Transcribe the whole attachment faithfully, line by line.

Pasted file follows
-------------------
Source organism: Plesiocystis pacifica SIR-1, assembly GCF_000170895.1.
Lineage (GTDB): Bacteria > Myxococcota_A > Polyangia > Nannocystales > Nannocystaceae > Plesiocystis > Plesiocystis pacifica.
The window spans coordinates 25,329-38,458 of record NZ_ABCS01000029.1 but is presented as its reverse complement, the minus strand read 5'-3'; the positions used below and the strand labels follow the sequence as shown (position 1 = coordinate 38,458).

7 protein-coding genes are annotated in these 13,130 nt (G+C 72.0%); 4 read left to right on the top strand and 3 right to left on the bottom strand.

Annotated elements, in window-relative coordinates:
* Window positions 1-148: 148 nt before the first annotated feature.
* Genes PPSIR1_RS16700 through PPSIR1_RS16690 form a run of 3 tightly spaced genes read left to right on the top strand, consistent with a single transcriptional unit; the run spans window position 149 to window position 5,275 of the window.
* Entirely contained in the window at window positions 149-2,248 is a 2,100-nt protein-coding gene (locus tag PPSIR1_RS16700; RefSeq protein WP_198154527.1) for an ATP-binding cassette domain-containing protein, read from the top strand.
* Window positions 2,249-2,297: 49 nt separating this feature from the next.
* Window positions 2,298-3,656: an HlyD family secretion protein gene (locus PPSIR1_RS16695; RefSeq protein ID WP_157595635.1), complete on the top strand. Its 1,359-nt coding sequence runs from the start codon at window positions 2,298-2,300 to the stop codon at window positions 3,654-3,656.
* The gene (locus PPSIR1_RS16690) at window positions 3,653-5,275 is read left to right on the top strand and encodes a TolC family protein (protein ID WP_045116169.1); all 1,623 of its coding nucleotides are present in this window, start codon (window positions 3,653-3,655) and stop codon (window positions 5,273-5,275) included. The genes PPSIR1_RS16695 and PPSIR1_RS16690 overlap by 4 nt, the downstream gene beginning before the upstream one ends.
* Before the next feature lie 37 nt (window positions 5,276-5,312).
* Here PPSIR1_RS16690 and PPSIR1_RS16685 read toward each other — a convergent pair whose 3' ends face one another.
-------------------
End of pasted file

Source organism: Plesiocystis pacifica SIR-1, assembly GCF_000170895.1.
Lineage (GTDB): Bacteria > Myxococcota_A > Polyangia > Nannocystales > Nannocystaceae > Plesiocystis > Plesiocystis pacifica.
The window spans coordinates 25,329-38,458 of record NZ_ABCS01000029.1 but is presented as its reverse complement, the minus strand read 5'-3'; the positions used below and the strand labels follow the sequence as shown (position 1 = coordinate 38,458).

7 protein-coding genes are annotated in these 13,130 nt (G+C 72.0%); 4 read left to right on the top strand and 3 right to left on the bottom strand.

Annotated elements, in window-relative coordinates:
* Window positions 1-148: 148 nt before the first annotated feature.
* Genes PPSIR1_RS16700 through PPSIR1_RS16690 form a run of 3 tightly spaced genes read left to right on the top strand, consistent with a single transcriptional unit; the run spans window position 149 to window position 5,275 of the window.
* Entirely contained in the window at window positions 149-2,248 is a 2,100-nt protein-coding gene (locus tag PPSIR1_RS16700; RefSeq protein WP_198154527.1) for an ATP-binding cassette domain-containing protein, read from the top strand.
* Window positions 2,249-2,297: 49 nt separating this feature from the next.
* Window positions 2,298-3,656: an HlyD family secretion protein gene (locus PPSIR1_RS16695; RefSeq protein ID WP_157595635.1), complete on the top strand. Its 1,359-nt coding sequence runs from the start codon at window positions 2,298-2,300 to the stop codon at window positions 3,654-3,656.
* The gene (locus PPSIR1_RS16690) at window positions 3,653-5,275 is read left to right on the top strand and encodes a TolC family protein (protein ID WP_045116169.1); all 1,623 of its coding nucleotides are present in this window, start codon (window positions 3,653-3,655) and stop codon (window positions 5,273-5,275) included. The genes PPSIR1_RS16695 and PPSIR1_RS16690 overlap by 4 nt, the downstream gene beginning before the upstream one ends.
* Before the next feature lie 37 nt (window positions 5,276-5,312).
* Here PPSIR1_RS16690 and PPSIR1_RS16685 read toward each other — a convergent pair whose 3' ends face one another.